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Free Resources for Exam Preparation

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In these times of economic uncertainty, the IT training budget is often one of the first things to be cut. This doesn’t mean that IT professionals can’t get certified though. In this article, Brien Posey explains how you can learn the exam material for free.

Professional certifications can go a long way toward helping IT professionals achieve their career goals. Given the current state of the economy, however, certifications might be more difficult to obtain than ever. It isn’t that the exams have become any more difficult than they were a year or two ago, but rather the fact that when times get tough, corporate training budgets are often the first thing to go. As such, IT professionals may be forced to take their careers into their own hands.

Unfortunately, there is no way that I know of to get a Microsoft certification for free. Even if you know the material inside and out, you still have to pay to take the certification exam. Exam prices can vary, but the average price of an MCTS exam is $125.

Even though you can’t get certified for free, you can greatly reduce the overall cost of getting certified by looking for free training materials. Although it might be difficult to find everything that you need in one place, it beats shelling out a couple thousand dollars of your own money to attend a training class.

The Internet

You can find a tremendous wealth of free information online. Unfortunately though, the technical information that you get online may or may not be accurate. I don’t mind telling you that this is one lesson that I have learned the hard way. As such, it is imperative that you only get study information from reputable websites.

If you are going to use the Internet as your basis for getting certified, I recommend that you start out by going to the Microsoft Training Catalog. This page allows you to search Microsoft’s training catalog for various exams. Once you locate the page for the exam that you are planning to take, check out the exam objectives.

Microsoft provides a very detailed list of the objectives for each exam. This list even discloses specific topics that fall within various exam objectives. If you have a good working knowledge of each of the specified topics, you should have no trouble passing the exam. Of course if you haven’t taken a formal training class, there are likely to be many exam topics for which you are going to need some help.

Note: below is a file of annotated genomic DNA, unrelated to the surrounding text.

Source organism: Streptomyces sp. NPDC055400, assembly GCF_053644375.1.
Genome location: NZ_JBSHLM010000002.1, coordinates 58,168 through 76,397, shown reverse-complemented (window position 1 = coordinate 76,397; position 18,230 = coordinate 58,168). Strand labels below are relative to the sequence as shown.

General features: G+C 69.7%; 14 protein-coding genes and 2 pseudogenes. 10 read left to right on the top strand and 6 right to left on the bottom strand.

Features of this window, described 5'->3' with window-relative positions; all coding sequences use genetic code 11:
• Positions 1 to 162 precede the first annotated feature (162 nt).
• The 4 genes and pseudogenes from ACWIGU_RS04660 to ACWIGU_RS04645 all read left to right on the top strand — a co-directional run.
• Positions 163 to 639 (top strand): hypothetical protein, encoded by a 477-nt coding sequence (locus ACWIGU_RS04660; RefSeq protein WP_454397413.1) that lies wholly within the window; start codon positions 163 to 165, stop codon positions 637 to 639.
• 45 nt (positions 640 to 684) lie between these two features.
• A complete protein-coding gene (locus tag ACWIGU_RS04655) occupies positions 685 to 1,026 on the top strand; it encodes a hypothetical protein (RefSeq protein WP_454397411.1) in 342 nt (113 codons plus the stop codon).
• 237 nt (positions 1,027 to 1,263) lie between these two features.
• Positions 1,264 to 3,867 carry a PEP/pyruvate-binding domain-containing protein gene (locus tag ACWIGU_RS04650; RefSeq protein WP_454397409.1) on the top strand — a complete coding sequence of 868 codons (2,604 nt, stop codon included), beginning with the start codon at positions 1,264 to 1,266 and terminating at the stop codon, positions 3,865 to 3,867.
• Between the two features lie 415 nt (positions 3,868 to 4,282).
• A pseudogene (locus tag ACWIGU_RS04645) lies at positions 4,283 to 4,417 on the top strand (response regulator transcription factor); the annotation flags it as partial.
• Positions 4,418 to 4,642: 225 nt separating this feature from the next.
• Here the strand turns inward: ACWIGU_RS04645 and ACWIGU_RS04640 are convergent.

Once you have identified those topics that you will need to study for, take a look around the TechNet Library. The TechNet Library contains detailed technical articles on almost every Microsoft product.

Does the TechNet Library contain enough information that you could use it to pass an exam? Probably. Is the TechNet Library a perfect study companion? Unfortunately, no.

From a technical standpoint, the TechNet Library is probably your best source for free information. The information found within the library is quite accurate. On rare occasions I have found technical errors in the TechNet Library, but those errors have been few and far between.

The problem with the TechNet Library is that it was never intended to be a study guide. As such, it can sometimes be difficult to locate the information that you need. One hint that I will give you, however, is that if you have trouble finding a topic within the TechNet library, try doing a Google search. Enter the word Microsoft into the search box, followed by the topic that you are having trouble finding. The first result will often be an article within the TechNet Library.

Another issue with the TechNet Library is that it includes far more information than what is usually required to pass an exam. In other words, if you study the TechNet library, you will probably learn everything that you need for passing the exam and a great deal more. However, that may not be desirable, if your goal is to learn just enough to pass the exam.

Finally, you may occasionally find gaps in the TechNet Library. Last week for instance, I needed to research a particular topic and found that the TechNet article on the topic was still being written.

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